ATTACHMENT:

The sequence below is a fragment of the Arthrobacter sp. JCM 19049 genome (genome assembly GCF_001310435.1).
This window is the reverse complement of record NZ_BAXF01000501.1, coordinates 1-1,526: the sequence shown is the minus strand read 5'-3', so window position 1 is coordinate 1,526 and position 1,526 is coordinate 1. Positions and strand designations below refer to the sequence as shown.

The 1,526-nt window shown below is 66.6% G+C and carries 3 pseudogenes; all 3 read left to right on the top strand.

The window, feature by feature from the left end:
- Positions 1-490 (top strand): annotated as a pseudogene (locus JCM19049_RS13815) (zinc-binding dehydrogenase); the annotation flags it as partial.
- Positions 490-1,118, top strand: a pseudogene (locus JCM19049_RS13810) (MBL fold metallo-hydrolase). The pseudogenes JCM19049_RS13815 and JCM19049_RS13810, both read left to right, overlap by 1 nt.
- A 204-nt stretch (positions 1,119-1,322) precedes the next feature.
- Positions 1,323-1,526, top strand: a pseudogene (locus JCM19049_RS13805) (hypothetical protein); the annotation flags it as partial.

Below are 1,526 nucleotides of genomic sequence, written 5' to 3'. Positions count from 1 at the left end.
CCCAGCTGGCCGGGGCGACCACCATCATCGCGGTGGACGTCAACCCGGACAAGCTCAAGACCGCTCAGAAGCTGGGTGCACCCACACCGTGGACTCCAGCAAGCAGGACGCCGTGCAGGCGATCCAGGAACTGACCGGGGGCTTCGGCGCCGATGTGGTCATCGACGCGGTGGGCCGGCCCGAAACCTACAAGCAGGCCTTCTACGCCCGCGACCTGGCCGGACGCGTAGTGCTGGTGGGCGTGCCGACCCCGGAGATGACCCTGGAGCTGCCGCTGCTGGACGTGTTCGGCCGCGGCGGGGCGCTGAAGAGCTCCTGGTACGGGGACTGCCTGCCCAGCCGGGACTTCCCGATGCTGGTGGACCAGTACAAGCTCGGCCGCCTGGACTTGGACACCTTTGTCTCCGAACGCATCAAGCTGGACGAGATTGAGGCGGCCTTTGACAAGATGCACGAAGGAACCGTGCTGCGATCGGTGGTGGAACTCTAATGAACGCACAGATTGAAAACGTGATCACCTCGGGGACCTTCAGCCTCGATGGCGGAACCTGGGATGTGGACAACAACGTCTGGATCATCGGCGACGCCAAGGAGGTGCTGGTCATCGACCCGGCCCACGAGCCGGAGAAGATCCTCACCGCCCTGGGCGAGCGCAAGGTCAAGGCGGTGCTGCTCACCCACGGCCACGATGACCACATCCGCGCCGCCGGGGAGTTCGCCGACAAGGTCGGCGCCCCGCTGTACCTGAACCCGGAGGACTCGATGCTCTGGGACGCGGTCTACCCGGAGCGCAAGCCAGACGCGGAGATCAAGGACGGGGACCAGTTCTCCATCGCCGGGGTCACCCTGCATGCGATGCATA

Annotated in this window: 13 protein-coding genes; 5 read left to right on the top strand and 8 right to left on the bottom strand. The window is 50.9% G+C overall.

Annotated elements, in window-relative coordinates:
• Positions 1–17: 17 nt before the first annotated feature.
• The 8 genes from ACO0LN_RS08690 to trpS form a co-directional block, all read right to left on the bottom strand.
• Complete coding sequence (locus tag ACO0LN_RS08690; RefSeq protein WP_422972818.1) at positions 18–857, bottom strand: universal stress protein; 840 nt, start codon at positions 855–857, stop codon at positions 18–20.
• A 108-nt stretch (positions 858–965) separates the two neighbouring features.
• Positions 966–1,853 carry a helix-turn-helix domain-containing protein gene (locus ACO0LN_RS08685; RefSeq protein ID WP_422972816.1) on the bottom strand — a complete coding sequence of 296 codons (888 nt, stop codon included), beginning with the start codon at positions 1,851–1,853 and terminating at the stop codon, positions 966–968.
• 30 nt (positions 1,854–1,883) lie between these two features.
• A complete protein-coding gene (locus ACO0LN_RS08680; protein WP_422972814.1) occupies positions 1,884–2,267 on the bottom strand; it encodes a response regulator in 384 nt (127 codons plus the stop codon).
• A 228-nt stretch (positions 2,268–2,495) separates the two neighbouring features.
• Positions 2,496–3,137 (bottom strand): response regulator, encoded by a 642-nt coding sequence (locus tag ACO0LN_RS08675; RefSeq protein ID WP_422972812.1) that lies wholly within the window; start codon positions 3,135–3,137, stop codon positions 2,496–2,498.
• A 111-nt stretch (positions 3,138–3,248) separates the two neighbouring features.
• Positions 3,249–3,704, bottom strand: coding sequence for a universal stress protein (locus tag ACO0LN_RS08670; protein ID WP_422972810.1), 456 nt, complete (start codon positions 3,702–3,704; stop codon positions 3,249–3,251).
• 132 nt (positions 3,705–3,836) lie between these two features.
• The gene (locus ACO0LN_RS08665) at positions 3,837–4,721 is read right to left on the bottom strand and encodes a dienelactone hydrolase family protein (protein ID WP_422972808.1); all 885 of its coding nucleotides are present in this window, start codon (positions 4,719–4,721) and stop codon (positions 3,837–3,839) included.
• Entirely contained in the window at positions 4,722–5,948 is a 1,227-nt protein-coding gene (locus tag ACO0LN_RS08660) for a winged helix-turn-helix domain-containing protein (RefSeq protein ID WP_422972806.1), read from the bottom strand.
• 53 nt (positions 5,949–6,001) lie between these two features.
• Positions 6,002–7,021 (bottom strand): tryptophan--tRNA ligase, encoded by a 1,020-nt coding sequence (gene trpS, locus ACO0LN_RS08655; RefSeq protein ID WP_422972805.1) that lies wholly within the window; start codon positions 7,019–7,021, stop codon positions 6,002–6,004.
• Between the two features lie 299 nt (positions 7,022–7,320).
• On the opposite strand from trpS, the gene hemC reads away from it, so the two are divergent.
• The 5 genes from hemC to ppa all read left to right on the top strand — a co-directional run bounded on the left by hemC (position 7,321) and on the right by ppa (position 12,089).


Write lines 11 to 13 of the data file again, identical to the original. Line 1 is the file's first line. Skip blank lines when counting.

Annotated in this window: 13 protein-coding genes; 5 read left to right on the top strand and 8 right to left on the bottom strand. The window is 50.9% G+C overall.

Annotated elements, in window-relative coordinates:
• Positions 1–17: 17 nt before the first annotated feature.